it’s all about the ing
maybe a proclamation would be the thing. although that was done already. maybe just some common-sense yak, yak, yakking would do the trick.
it’s about a little problem i have with what’s coming sunday. far as i can tell there’s a missing syllable.
i would like to make the day not plain old mother’s day, a noun. which by my take is exclusive, too exclusive.
i would like to add an ing. and make it mothering day, a verb. a day for all who mother.
not just those who know what it is to push the burning bulge as if your life depended on it. which, of course, it did, as well as that of another one or two or three or, heaven help you, more heart-pounding little lives, depending on your wide-eyed obstetric state.
and not just those who’ve signed their name on someone’s dotted line. or stepped in without official papers.
all of that is fine. insanely, amazingly, awesomely, only-MotherGod-could-have-invented-this, so very fine.
but there is more—there are so, so many more.
yes, every last someone who has stroked a brow, wiped a tear, dabbed chocolate off a little cheek, fluffed a pillow, tucked in the covers, whispered bedtime prayers, set an extra place at the table, stretched a meatloaf, picked the peas out of the pasta salad, kissed a bloody knee, kept a retching belly from falling in the toilet bowl.
yes, every pair of arms that’s lifted a dead-weight child in the pool, played red rover till the cows came home, bent half-over to push a kid on training wheels around and round the block, turned the pages of good night moon so many times you find yourself chanting good night to the mittens when no one’s in the room.
you get the point.
i have for years squirmed and wriggled when it comes to setting aside a sunday, ordering up loaves and loaves of toast that will be cut in triangles, smeared with jam and honey and cinnamon with sugar, and delivered, teetering, on trays that stand a mighty chance of toppling off of bedsheet-shrouded knees.
not that i have anything against newspapers in bed, or violets clutched in sweaty little fists.
it’s just, gosh darn it, my world, for one, is highly populated with extraordinary motherers who have neither birthed, nor adopted, children of their own. and plenty who simply could not deliver, ever—they are men, for heaven’s sake.
i am all for honoring the art of mothering. and i would make a motion to amend the noun and bow down before the brand-new ending.
the ing, i argue, is where the emphasis should be. it’s a verb, active, pulsing, life-propelling verb.
back long ago, when julia ward howe, the activist who gave us “the battle hymn of the republic,” her anthem against slavery in 1862, back when she unfurled her original mother’s day proclamation it was all about women rising up and demanding end to war.
that i could get in a froth about.
especially the way she put it:
“our husbands shall not come to us reeking of carnage for caresses and applause. our sons shall not be taken from us to unlearn all that we have been able to teach them of charity, mercy and patience. we women of one country will be too tender to those of another country to allow our sons to be trained to injure theirs.”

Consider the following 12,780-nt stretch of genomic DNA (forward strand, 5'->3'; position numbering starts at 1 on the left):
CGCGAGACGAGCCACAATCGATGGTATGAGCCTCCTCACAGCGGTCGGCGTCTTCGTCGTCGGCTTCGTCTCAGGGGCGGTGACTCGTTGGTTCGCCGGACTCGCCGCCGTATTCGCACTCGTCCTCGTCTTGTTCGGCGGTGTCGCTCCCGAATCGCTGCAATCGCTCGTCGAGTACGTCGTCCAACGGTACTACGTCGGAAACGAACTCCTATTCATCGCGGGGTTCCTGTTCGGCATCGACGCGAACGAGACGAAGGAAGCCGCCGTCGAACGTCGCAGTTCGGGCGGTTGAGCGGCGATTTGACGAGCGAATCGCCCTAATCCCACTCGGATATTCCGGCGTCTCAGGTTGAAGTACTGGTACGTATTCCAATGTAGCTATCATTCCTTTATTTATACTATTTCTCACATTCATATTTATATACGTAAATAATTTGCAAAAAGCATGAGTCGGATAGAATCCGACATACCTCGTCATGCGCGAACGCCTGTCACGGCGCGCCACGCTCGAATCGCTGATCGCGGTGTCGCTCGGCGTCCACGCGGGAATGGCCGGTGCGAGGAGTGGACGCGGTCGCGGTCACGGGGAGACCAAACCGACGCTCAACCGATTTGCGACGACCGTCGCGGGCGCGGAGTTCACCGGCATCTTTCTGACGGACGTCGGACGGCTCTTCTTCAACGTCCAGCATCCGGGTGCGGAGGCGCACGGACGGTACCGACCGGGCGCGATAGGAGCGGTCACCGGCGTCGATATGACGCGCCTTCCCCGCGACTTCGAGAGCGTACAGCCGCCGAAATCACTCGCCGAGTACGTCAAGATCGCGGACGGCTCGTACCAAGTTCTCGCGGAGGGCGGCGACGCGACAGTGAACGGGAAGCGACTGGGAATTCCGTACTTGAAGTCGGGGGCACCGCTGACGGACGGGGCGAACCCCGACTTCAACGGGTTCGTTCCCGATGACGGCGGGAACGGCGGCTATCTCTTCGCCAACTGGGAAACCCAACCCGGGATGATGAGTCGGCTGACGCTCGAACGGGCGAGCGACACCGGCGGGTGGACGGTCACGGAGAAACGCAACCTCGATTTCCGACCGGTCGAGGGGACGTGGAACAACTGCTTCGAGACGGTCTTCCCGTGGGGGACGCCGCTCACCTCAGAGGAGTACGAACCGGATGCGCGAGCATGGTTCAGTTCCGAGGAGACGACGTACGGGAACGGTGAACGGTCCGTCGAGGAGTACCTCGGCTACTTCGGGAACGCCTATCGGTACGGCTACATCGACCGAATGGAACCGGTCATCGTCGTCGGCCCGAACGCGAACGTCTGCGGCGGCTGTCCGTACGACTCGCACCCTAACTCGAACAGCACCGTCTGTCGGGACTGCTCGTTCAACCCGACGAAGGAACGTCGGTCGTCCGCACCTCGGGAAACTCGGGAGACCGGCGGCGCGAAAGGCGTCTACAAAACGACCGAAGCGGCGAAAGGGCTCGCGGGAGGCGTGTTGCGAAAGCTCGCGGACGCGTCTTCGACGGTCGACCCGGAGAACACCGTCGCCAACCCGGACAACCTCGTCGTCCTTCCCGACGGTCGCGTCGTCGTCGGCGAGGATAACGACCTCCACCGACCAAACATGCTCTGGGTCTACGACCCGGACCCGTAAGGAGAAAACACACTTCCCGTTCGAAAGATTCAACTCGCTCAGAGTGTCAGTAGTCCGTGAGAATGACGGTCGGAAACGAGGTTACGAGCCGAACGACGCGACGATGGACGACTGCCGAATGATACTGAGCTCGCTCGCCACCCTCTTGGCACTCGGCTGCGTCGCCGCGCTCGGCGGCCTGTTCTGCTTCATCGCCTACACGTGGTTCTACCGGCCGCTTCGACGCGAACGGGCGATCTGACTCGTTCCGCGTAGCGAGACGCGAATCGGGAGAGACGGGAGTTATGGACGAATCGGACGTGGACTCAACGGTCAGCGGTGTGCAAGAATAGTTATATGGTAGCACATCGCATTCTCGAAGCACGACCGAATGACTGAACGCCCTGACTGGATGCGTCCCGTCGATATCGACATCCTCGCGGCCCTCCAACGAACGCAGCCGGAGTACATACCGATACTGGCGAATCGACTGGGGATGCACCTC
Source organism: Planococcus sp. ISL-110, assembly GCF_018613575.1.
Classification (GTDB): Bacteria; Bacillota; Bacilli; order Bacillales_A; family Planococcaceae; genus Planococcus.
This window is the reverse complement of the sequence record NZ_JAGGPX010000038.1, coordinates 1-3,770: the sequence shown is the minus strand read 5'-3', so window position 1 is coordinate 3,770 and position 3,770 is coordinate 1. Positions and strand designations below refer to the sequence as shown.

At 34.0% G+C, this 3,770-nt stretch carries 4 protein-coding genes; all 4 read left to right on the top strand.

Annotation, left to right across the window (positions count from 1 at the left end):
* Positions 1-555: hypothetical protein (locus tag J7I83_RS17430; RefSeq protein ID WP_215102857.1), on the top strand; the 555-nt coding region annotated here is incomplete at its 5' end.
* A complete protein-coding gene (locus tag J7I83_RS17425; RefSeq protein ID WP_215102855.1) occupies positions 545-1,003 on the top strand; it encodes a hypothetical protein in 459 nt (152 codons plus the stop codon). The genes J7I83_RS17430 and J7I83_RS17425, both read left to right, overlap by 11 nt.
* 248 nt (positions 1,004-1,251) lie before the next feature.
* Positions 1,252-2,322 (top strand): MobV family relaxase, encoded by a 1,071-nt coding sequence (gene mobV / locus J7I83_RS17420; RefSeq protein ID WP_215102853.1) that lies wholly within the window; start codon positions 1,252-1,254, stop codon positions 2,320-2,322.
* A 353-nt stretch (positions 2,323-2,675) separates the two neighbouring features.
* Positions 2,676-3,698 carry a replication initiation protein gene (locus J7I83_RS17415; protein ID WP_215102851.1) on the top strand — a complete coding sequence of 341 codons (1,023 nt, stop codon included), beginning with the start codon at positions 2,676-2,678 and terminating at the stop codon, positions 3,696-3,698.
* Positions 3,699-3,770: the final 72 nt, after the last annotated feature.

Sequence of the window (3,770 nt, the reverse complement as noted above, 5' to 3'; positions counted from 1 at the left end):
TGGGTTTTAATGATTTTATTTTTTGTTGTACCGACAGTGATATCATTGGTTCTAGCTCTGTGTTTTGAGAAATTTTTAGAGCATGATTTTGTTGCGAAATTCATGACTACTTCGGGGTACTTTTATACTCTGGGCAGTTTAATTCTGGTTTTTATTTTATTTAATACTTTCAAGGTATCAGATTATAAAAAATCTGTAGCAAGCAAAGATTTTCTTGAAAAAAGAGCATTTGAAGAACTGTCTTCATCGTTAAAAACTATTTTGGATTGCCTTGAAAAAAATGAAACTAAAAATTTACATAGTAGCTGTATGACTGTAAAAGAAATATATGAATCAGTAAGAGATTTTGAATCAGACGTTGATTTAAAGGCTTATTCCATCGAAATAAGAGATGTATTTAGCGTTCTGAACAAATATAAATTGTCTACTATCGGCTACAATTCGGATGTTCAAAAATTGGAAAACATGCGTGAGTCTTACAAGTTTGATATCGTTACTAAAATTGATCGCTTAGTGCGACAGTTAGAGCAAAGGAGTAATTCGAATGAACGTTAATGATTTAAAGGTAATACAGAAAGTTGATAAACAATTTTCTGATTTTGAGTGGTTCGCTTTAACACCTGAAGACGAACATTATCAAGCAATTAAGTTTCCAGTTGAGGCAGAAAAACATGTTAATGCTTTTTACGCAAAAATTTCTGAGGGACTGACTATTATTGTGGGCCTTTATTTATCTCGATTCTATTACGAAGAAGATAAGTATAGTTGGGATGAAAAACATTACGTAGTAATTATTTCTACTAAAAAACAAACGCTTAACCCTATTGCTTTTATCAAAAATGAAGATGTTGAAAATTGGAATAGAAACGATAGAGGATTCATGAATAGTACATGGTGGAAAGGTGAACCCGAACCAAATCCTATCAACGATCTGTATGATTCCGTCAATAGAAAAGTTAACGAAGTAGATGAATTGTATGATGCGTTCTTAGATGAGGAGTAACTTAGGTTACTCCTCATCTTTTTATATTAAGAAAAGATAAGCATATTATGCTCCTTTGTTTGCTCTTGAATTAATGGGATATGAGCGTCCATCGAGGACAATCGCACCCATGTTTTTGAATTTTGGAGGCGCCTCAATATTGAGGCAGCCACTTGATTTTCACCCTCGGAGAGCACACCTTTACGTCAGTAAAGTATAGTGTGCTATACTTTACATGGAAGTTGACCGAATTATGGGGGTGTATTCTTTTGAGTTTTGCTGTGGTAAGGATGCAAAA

so wrote julia in 1870.
but, somewhere, the hallmarks of the world got in the way. the second sunday in may became less about the women of the world exerting their mother-ness on the global family, and more about fluffy slippers, hand-crayoned cards, and leaving whole chunks of the population to ache because, by accident of biology, they’ve not been able to get egg plus sperm to equal zygote, their unborn children never got to take a single breath, they’ve buried a child born from their own womb, laid a lifeless little body to rest, far, far too soon.
aches, all, that never go away. all aches the second sunday in may only serves to jab and pierce so stingingly i know women who barely make it through the day.
or they might be women who exercised their right to choose not to bring another soul into this blessed broken world. or men whose tender caring touch goes uncelebrated, lost in all the hubbub of the third sunday of june when to be a grill meister seems the height of all that matters.
they all mother, if not define themselves as mothers per se. if not their own children, then other people’s children. or the child who dwells in every single someone. have you not been deeply mothered by a friend?
you needn’t be with child, nor even be a woman, to mother, is my point.
i don’t mean to be a grouch. and i hate to throw cold water on all the blessed moments the day will surely bring.
i just feel intent on proclaiming one not-so-little matter: may it be mothering, the art of tender caring, coaxing life, leaving mercy in your wake, the art that knows no gender bounds, no census-taker’s definition, the art the world needs in mighty thronging masses, may it be mothering, and not just mothers, for whom we stand and shout, God bless you each and every motherer.
may the whole world reach out and wrap you in its blessed holy bosom. the very one that you so freely share, the very one in which we bury our tears, clutch our fears, and find the very milk of heaven here on earth. amen.
i’m done proclaiming. your turn to toss it back.
and p.s. a most blessed birthday to susan, who achingly, bravely walks through her first birthday without her mother. xoxox
and p.p.s. the nest above? one i came upon while tromping through a field in winter, during the winter of my aching couldn’t-have-a-baby years. it was lying in a brambles, right before my eyes, as if the universe wanted to remind me: i might be some day someone’s nest. the broken eggs, i collected too. off the ground, crushed. empty. thus, the nest, the eggs above, they tell the whispered story of our motherness. sometimes broken, crushed. but sometimes possibility, hiding in a thorny bush. it belongs to all who mother. with love and honor for all you do to make this world a little softer, a whole lot less thorny. xoxox